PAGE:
INDIANAPOLIS (AP) Sam Mikulak won't have a seat in the room when the U.S. men's gymnastics brain trust gets together Sunday night to figure out who to send to the world championships in Scotland this fall.
The two-time national champion is just fine with that.
While Mikulak's passport is safe to be stamped as he closes in on a third straight national title, the other five guys who will join him across the Atlantic in late October is anybody's guess.
''They have a very tough decision ahead of them,'' Mikulak said.
Well, save for one spot. Mikulak left little doubt about his position at the front of the line, posting a score of 92.000 during the opening round of the U.S. Championships on Friday night as he closes in on a third straight national crown.
The 22-year-old can be a slow starter at times and needed a massive comeback in the finals a year ago to edge John Orozco. This time Mikulak enters the last six rotations with a commanding 2.35-point lead over Donnell Whittenburg. He began the night with a smooth 15.1 on pommel horse and took off from there. His 16.250 on parallel bars marked the highest score in meet history under the new scoring system. The number was so big even the normally laid-back kid from Southern California couldn't help but perk up.
''If I were to do that routine in the Olympics or the world championships, I'd be very pleased,'' Mikulak said.
Seeking to become the first male since Paul Hamm in 2002-04 to win three consecutive national titles, Mikulak was sublime at times. He's one of the few Americans who can handle his business on pommel horse - a longtime program-wide bugaboo that is in the process of slowly being fixed - and when Mikulak began the night with 45 smooth seconds, it gave him all the boost he needed to take off. He powered through vault, then followed with a sublime set on parallel bars. Elegantly swooping from one end to the other, Mikulak was nearly flawless, at one point launching himself forward a good 6 feet and giving the appearance he was flying.
Call it the byproduct of a renewed emphasis on style since moving from Michigan to the U.S. Olympic Training Center in May.
''It's showing a level of professionalism,'' Mikulak said. ''I'm not just doing the skills, I'm showing off the skills, too. That's kind of the look you want to get and you want to make it look easy.''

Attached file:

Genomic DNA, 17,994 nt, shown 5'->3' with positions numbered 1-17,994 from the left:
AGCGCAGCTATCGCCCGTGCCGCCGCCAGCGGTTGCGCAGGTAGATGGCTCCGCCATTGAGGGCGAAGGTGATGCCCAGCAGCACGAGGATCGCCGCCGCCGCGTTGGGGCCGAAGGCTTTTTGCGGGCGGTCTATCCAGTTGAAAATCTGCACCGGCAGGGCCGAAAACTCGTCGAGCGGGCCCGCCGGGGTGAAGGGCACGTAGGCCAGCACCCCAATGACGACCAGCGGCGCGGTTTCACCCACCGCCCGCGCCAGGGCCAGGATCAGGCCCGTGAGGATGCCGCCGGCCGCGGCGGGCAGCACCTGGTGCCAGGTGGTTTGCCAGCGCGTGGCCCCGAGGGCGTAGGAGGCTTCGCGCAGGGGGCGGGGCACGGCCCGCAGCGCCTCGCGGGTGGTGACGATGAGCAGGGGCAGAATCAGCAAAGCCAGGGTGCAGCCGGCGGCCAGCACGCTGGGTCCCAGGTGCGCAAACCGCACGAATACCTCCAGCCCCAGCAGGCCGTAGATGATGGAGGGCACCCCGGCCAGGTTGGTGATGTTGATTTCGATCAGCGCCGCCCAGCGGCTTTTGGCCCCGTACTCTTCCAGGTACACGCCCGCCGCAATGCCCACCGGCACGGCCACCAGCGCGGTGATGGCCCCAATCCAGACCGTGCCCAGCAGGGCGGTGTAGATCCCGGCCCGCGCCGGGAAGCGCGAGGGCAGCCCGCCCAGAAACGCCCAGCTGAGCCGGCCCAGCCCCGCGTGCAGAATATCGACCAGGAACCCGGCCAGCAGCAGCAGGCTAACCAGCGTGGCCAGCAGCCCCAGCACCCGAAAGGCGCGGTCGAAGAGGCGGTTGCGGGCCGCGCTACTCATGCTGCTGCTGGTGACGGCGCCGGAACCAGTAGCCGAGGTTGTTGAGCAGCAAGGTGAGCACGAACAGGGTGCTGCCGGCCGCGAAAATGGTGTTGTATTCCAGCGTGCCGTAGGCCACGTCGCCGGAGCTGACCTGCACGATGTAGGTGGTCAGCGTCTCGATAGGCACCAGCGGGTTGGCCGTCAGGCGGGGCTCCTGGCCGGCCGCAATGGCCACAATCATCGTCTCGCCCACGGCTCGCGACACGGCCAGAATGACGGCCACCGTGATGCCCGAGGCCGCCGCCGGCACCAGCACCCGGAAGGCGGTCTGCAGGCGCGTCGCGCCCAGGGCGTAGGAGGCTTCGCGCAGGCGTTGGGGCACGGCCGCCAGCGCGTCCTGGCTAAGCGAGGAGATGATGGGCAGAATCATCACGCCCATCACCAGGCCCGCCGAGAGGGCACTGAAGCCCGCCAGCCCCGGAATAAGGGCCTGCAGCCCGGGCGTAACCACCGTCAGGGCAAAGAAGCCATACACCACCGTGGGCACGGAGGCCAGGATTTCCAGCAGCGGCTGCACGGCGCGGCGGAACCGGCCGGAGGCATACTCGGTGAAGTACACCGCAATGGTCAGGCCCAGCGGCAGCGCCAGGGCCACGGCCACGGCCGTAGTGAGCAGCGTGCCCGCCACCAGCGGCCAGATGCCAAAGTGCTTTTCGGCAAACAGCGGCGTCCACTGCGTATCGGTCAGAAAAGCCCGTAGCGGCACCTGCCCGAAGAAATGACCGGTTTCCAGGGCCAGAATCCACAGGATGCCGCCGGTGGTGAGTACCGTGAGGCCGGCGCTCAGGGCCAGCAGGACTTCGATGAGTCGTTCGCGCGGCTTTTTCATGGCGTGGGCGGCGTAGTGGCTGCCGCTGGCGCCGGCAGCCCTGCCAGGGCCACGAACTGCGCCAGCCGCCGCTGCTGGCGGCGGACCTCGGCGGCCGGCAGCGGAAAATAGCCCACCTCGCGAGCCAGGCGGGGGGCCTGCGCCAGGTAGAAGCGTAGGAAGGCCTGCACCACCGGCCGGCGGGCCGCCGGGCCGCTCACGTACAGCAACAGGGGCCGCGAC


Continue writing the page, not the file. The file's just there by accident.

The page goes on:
As easy as say, choosing Mikulak as part of the six-man group that will try to back up the team bronze the U.S. won at world's last year. After that, it's tricky. Whittenburg and Paul Ruggeri led a crowded group behind Mikulak. The eight gymnasts who finished behind Mikulak were separated by 2.7 points.
''It's quite a puzzle you're trying to put together,'' said U.S. men's national team coordinator Kevin Mazeika.
One with some familiar faces. Two-time national champion Jonathan Horton heads into Sunday in fourth, while 2012 Olympic bronze medalist Danell Leyva is fifth. Jake Dalton, a fixture on the national team since 2009, is sitting out the meet with a minor shoulder injury, but will be in the mix.
Mikulak smartly pointed to good friend Whittenburg as his biggest threat entering the weekend. The rapidly maturing 20-year-old with shoulders that would make an NFL linebacker envious is still more powerful than polished. He had issues on pommels, but recovered with a 15.900 on rings, silently whipping himself up and over again and again while easily posting the highest mark on an event that has belonged to U.S. national teammate Brandon Wynn for years.
Ruggeri put together a quiet 88.350 to stay just in front of Horton, who doesn't do anything quietly. He sailed off the podium after his vault, nearly taking out a judge in the process. The 29-year-old Horton, however, recovered with a pair of emotionally charged routines on parallel bars and high bars. He pumped his fists after drilling his dismount on the high bar, hugging coach Tom Meadows in the process as he mounts one final comeback from a series of injuries that have plagued him since the 2012 Summer Games.
''I kind of got a chip on my shoulder and a lot to prove,'' Horton said. ''I need to do six good routines on Sunday. Hopefully they can look and go `Jon Horton can help us on the world stage.'''
For a brief moment it appeared Leyva had recaptured the form that helped him finish third in the all-around in London. He was in front after two events after a stunning 16.000 on high bar, but slipped badly on floor exercise to blunt some of his momentum going into a pressure-packed finals.
Follow Will Graves at www.twitter.com/WillGravesAP